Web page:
1. Dr. Bhartiya directed me to this post, interestingly enough. It was quite interesting to read, as I recently posted on the subject to Real Clear Politics:
    Your take on the scientific concerns surrounding VSELs were not something I had come across while researching the article. I think you tread too lightly on their research, though; their findings require a suspension of disbelief, as I detail in my post.
    A part of me feels compelled to nudge Stem Cells a bit for publishing this piece, for all of your criticisms as well as mine. I find it disconcerting to read about impossible findings in a respected journal without any acknowledgment that the findings are, indeed, absurd.
    Buzz Hollander MD

  2. Half a century ago my PhD supervisor believed saturable transport kinetics for intestinal folate transport were an artefact caused by the anomalous solubility characteristics of folates in a hypothetical acid microclimate. The microclimate was shown to exist, but I generated data consistent with carrier-mediated transport. I was not allowed to publish them. We eventually compromised by publishing papers describing and evaluating both hypothetical models, but the correct carrier-meditated mechanisms were established by other groups. This was a salutary lesson for me on the pernicious effects of dogmatic beliefs in the conduct of scientific research.

  3. Dear Paul
    Thanks for the write up on our article published in Stem Cells
    [DOI: 10.1093/stmcls/sxad015].
    My group had challenged Irv Weisman and his findings when their study was published. Yes, it is indeed very difficult to undo negative data published by one of the leading labs on stem cells. I have learnt this the hard way. Negative data from his lab took Science back by decades.
    One will appreciate VSELs, if one is willing to delve into their biology with an open mind. VSELs are pluripotent stem cells, developmentally connected to primordial germ cells and are different from embryonic and induced pluripotent stem cells (ES, iPS) since they do not readily divide in vitro, nor they form teratoma, nor compliment a developing embryo. Recent studies have shown that it is possible to expand VSELs in vitro by using epigenetic modifiers.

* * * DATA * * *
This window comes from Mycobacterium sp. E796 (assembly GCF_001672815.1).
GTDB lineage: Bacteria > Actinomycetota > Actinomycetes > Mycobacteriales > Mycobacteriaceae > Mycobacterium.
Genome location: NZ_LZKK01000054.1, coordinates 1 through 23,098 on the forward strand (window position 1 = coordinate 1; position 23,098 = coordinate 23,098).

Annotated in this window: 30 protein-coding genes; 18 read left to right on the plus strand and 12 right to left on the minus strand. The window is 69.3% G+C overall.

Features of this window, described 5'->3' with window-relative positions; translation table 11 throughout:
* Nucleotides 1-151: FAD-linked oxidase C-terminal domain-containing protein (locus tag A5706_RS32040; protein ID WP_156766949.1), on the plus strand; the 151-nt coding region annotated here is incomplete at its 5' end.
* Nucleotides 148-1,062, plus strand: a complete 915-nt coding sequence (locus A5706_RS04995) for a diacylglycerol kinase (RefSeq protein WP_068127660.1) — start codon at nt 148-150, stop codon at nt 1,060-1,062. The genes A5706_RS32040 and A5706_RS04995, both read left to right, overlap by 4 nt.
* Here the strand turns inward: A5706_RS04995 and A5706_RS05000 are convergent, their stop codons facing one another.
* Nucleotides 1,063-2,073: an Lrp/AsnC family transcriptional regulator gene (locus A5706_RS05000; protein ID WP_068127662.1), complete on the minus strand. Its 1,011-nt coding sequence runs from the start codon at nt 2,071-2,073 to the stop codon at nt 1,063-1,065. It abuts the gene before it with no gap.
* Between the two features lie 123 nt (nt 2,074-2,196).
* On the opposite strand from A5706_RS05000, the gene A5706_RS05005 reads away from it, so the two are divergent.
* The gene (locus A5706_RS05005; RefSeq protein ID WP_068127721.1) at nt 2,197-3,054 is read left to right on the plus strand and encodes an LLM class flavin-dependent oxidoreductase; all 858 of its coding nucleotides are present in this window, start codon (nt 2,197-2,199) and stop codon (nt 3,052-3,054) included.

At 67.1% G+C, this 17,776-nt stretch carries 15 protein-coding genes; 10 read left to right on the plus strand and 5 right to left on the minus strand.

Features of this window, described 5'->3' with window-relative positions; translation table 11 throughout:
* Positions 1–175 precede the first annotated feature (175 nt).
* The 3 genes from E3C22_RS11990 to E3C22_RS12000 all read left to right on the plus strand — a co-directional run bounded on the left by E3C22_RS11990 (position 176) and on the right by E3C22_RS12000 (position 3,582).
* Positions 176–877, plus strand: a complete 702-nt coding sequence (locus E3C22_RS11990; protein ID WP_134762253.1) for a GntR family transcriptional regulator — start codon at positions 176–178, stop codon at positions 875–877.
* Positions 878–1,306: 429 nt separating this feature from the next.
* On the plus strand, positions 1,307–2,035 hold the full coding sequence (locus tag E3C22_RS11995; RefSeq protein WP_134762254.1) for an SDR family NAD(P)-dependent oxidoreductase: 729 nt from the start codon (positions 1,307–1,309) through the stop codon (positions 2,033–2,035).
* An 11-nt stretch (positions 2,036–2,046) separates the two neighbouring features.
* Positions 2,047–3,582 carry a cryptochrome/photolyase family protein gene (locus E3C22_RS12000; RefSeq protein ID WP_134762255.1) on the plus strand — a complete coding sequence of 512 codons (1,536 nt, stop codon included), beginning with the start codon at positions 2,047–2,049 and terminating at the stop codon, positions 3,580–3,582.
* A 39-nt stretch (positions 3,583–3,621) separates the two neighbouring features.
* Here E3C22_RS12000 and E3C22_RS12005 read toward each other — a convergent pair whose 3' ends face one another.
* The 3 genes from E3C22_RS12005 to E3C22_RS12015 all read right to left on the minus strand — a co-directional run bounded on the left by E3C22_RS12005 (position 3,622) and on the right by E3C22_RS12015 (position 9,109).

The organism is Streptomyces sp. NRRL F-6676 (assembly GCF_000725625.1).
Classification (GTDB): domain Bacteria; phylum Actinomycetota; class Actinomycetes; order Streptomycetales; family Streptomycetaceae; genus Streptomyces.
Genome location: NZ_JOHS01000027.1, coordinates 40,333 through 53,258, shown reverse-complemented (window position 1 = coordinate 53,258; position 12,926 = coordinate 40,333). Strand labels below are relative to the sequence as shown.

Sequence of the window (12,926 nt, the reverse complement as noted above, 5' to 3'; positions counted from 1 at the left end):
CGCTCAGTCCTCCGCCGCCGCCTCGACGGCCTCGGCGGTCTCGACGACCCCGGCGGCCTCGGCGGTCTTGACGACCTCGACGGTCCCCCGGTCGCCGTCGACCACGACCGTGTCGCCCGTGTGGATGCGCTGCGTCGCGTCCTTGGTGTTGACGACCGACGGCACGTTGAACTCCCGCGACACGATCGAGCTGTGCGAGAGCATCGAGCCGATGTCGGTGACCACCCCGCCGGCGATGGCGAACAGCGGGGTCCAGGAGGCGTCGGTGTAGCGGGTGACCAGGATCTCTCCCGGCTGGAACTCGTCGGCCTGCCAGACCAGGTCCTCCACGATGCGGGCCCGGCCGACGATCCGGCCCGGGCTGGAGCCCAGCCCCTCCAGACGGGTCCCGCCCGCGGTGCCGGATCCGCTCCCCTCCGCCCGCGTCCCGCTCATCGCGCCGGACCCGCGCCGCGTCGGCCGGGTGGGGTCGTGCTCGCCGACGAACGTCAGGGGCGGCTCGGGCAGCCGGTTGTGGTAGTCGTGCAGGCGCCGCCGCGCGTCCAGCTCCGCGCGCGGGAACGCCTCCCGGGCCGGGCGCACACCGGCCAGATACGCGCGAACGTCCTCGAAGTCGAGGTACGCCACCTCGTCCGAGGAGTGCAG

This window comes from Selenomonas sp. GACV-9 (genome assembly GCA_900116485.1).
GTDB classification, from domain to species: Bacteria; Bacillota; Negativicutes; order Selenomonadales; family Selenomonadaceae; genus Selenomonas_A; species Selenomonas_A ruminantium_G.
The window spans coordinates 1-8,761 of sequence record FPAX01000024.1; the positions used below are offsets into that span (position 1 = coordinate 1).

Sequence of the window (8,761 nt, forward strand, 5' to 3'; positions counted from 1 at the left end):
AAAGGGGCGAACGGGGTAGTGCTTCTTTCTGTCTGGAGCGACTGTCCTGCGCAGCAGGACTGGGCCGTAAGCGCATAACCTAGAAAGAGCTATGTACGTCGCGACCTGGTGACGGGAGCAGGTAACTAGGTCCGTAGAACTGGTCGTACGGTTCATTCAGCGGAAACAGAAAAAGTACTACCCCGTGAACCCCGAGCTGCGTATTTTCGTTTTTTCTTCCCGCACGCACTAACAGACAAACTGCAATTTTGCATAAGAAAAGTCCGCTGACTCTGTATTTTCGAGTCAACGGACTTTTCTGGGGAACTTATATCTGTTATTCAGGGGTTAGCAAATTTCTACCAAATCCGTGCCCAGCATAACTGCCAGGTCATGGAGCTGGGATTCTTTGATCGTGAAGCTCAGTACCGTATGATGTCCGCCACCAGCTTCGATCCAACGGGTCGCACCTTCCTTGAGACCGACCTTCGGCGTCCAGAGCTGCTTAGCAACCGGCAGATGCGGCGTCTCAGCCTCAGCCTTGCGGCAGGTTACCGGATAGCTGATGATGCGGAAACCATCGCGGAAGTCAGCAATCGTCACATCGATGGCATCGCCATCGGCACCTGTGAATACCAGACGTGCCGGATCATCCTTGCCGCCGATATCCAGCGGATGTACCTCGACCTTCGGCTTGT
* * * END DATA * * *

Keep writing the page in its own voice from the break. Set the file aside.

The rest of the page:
The controversy on VSELs surfaced in 2012-2013, almost a decade ago and the Science has moved ahead since then. Our Stem Cell article in 2023 (besides being promotional), discusses hard core science. We discuss that epigenetically altered VSELs (due to various extrinsic insults) get transformed into cancer stem cells (CSCs). Role of VSELs being the possible embryonic remnants that initiate cancer was first discussed by Prof Ratajczak’s group [].

    VSELs do not form tumors but are connected to cancer?
    This is correct. Normal VSELs remain quiescent and epigenetically locked in G0 stage of cell cycle. They are responsible for regular turnover of cells in adult tissues and get activated in case of chronic injury to restore homeostasis. Upon exposure to extrinsic insults, VSELs undergo epigenetic changes, enter cell cycle and increase in numbers. This results in cancer initiation. One may refer to these links which support this [DOI: 10.1186/s13287-022-02784-5; DOI: 10.1007/s12015-022-10424-x, DOI: 10.1530/REP-22-0337]. Only VSELs, being immortal, have the potential to carry various early-life insults to adult life (other cells are regularly replaced) and initiate pathologies.

    Belief vs data
    Paul- I am so happy you wrote this post. But wonder why you did not take up our studies where we reported how VSELs initiate cancer. We believe in what we see under a microscope- and we regularly see VSELs under a microscope. There is no scope for disbelief. VSELs are pluripotent stem cells that exist in the body and do all the magic. On all the 3 fronts of regenerative medicine, aging and also cancer – VSELs have the potential and we recently discussed this [DOI: 10.3389/fcell.2022.1061022].

    Looking ahead
    Paul – please remove VSELs/MUSE cells from your initial skin cells in culture and then try to do reprogramming to make iPS cells. I think you will not succeed [DOI: 10.1073/pnas.1100816108, DOI: 10.1093/carcin/bgab042]. VSELs exist naturally in normal tissues. My basic research at NIRRH was focused on this. [doi: 10.1007/s12015-020-09993-6, doi: 10.1007/s43032-020-00250-2, doi: 10.1007/s12015-021-10284-x].

    Now at Epigeneres, after my retirement, I am excited to see how my 2 decades of basic research translates to the Clinics. VSELs are superior to CTCs and ctDNA for early detection of cancer. We at Epigeneres see cancer as a stem cells dysfunction. Sincere thanks to Stem Cells for considering our article for review and eventual publication and Prof Sinclair for his interest.

    Willing to discuss this further

    Deepa Bhartiya
    Research Director
    Epigeneres Biotech
    Mumbai, India

  4. Truly interesting story..thank you for the update

    These vsel are only seen on darkfield, correct ? (Kidding)